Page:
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SsangYong

SsangYong Motor Company is the fourth largest South Korean automobile manufacturer. The name SsangYong means double dragons.

SsangYong originally started out as two separate companies; Ha Dong-hwan Motor Workshop (established in 1954) and Dongbang Motor Co (established in 1962). In mid-1963, the two companies merged into Ha Dong-hwan Motor Co.

In 1964, Hadonghwan Motor Company started building jeeps for the US Army as well as trucks and buses. Beginning in 1976, Hadonghwan produced a variety of special purpose vehicles. After changing its name to Dong-A Motor in 1977, it was taken over by Ssangyong Business Group in 1986 and changed its name to SsangYong Motor. In 1987, it acquired United Kingdom-based specialty car maker Panther Westwinds. The Musso was a result of collaboration between SsangYong and Daimler-Benz.

In 1991 it started a technology partnership with Daimler-Benz. The deal was for SsangYong to develop an SUV with Mercedes-Benz technology. This was supposedly to allow SsangYong to gain footholds in new markets without having to build their own infrastructure (utilizing existing Mercedes-Benz networks) while giving Mercedes a competitor in the then-booming SUV market. This resulted in the SsangYong Musso, which was sold first by Mercedes-Benz and later by SsangYong.

In 1997 Daewoo Motors bought a controlling stake from the Ssangyong Group, only to sell it off again in 2000, because the conglomerate ran into deep financial troubles. In late 2004, the Chinese automobile manufacturer SAIC took a 51% stake of SsangYong Motor Company.

In January 2009, after recording a $75.42 million loss, the company was put into receivership. This may have been due to the global economic crisis and shrinking demand. On August 14, 2009, worker strikes finished at the SsangYong factory and production commenced again after 77 days of disruption. Company employees and analysts have also blamed SAIC for stealing technology related to hybrid vehicles from the company and failing to live up to its promise of continued investment. SAIC denied allegations of technology theft by the company’s employees. However, SAIC was charged by the South Korean prosecutor’s office for violating company regulations and the South Korean law when it ordered and carried out the transfer of Ssangyong’s proprietary technology developed with South Korean government funding over to SAIC researchers.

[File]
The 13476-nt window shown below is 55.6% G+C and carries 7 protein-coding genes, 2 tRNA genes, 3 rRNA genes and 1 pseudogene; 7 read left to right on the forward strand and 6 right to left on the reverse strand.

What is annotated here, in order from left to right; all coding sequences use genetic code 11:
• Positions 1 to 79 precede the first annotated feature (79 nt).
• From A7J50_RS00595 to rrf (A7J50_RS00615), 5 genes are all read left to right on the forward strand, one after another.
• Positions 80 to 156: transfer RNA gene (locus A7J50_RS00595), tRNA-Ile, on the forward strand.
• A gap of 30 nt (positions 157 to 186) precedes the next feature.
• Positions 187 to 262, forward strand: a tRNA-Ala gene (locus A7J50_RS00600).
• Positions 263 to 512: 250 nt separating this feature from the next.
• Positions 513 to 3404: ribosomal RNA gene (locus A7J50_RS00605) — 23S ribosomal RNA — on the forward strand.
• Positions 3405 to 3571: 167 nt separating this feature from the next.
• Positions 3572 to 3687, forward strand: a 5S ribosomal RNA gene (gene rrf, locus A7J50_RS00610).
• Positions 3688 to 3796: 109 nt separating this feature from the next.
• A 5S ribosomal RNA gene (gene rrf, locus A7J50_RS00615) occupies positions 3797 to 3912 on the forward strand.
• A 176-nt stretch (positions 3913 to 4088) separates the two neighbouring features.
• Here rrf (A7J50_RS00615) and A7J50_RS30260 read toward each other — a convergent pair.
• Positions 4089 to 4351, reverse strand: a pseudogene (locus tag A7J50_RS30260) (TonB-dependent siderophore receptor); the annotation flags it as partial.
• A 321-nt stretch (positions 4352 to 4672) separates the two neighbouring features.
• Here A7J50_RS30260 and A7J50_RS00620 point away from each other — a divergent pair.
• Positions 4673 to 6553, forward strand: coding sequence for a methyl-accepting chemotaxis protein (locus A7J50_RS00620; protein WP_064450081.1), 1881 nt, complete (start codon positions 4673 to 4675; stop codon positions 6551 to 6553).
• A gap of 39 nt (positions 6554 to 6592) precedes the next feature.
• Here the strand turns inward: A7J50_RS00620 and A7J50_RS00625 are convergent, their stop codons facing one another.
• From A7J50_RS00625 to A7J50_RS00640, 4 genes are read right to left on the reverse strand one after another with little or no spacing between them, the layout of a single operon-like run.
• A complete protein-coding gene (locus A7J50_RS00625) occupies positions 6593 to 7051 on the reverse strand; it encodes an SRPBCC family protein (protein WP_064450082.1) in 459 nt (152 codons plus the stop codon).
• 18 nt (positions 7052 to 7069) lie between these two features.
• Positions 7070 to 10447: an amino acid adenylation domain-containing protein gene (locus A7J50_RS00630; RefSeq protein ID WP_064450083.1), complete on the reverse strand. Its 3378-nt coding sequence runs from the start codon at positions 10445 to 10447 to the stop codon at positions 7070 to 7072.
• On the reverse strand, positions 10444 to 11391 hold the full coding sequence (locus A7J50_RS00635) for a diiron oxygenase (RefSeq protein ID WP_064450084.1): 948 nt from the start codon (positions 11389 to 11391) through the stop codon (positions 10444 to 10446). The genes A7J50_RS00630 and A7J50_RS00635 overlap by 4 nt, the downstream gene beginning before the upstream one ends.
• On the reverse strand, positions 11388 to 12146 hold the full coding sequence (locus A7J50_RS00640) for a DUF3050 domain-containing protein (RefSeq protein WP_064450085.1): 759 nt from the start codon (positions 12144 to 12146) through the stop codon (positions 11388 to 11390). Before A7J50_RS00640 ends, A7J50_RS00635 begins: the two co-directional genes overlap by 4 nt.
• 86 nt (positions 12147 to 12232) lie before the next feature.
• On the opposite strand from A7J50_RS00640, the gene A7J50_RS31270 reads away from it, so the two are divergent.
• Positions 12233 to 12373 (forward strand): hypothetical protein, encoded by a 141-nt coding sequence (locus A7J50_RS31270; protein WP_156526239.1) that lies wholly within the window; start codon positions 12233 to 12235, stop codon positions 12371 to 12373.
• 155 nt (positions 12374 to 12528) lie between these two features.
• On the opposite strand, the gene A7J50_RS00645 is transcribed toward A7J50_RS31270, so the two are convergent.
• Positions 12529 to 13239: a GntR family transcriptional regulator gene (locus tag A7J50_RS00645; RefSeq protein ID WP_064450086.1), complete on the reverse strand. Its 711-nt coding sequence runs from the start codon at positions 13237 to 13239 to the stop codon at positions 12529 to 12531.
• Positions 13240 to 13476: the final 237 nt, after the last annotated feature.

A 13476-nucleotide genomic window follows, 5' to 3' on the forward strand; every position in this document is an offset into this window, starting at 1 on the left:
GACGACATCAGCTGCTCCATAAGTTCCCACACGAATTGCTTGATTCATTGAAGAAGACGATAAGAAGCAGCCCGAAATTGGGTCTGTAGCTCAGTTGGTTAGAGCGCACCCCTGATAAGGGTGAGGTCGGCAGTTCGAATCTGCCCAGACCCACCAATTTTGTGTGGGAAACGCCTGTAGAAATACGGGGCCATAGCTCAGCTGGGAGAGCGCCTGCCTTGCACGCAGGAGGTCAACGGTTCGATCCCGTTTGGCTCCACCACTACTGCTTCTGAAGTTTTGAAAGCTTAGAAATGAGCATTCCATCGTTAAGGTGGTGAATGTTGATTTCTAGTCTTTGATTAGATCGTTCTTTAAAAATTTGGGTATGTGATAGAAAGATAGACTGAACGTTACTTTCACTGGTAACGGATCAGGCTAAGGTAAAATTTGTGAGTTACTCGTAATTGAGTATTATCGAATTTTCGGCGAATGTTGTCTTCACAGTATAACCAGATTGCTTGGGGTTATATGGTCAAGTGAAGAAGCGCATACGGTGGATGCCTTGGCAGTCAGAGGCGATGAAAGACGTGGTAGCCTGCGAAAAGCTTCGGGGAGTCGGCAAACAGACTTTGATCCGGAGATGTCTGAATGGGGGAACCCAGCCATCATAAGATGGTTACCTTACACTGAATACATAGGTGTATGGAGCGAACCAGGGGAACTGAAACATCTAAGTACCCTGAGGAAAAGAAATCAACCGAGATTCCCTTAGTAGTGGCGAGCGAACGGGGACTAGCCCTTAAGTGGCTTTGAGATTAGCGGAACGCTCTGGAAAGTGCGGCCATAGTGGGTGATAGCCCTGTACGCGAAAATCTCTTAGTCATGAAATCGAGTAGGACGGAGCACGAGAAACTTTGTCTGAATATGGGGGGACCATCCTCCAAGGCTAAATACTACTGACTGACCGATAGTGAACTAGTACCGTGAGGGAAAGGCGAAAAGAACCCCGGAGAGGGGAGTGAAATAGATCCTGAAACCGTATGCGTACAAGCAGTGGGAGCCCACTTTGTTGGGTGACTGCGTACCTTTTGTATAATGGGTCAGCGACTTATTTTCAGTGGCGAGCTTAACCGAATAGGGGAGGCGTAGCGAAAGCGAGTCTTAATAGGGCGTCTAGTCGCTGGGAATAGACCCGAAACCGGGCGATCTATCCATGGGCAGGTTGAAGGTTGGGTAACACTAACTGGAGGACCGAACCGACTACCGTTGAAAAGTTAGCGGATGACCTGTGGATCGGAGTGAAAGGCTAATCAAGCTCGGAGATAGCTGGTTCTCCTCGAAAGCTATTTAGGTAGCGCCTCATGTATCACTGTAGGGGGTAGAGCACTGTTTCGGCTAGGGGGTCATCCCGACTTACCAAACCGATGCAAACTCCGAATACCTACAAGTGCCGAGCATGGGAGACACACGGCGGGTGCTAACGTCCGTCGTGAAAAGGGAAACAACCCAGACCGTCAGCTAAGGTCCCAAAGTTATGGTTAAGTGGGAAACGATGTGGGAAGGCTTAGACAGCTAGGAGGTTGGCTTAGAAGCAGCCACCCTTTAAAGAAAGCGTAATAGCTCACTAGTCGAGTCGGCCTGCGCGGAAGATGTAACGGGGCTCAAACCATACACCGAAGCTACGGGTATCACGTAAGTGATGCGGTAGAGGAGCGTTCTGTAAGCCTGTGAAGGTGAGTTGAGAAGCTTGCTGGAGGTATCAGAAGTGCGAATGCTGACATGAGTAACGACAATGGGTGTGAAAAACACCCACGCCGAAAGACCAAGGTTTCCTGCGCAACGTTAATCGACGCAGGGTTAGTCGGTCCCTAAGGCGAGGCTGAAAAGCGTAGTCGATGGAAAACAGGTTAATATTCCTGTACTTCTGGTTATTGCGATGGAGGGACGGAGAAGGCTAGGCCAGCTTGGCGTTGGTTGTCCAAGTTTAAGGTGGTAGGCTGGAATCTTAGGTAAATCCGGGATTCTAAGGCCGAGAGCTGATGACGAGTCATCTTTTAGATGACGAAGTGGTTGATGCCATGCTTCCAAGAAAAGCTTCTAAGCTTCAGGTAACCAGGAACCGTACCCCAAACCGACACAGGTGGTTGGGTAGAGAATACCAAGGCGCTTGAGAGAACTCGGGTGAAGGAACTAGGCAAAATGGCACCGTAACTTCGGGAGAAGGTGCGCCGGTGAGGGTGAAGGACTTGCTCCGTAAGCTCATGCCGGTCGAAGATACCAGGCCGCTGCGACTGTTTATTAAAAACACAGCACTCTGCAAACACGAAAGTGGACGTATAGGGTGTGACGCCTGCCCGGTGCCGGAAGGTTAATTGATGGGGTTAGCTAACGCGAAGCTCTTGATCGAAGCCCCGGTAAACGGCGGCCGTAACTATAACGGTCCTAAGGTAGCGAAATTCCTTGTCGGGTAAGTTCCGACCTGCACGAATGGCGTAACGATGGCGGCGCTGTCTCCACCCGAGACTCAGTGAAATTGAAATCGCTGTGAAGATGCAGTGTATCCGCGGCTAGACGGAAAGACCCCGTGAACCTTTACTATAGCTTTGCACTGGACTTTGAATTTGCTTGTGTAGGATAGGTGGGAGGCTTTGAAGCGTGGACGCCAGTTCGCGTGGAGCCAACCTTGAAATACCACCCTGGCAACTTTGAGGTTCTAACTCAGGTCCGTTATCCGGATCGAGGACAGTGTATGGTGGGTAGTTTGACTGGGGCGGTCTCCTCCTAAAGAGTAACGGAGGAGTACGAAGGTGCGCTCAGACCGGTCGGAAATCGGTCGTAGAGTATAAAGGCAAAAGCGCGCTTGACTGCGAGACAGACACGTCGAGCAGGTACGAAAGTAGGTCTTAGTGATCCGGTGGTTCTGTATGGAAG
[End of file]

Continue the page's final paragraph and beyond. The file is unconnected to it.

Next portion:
In 2010, Daewoo Motor Sales was dropped by General Motors. The long-time dealership partner then signed a deal with the SsangYong Motor Company to supply new vehicles to sell, in return for the injection of 20 billion won ($17.6 million) into the car maker still recovering from bankruptcy. The deal is non-exclusive, meaning SsangYong will also sell vehicles through private dealers.

In April 2010, the company released a statement citing interest of three to four local and foreign companies in acquiring SsangYong Motor Company, resulting in shares rising by 15%. The companies were later revealed to be Mahindra & Mahindra Limited and the Ruia Group of India and SM Aluminum, Seoul Investments and Renault Samsung of South Korea. In August 2010, Mahindra & Mahindra Limited was chosen as the preferred bidder for SsangYong. The acquisition was completed in February 2011 and cost Mahindra 522.5 Billion Won.

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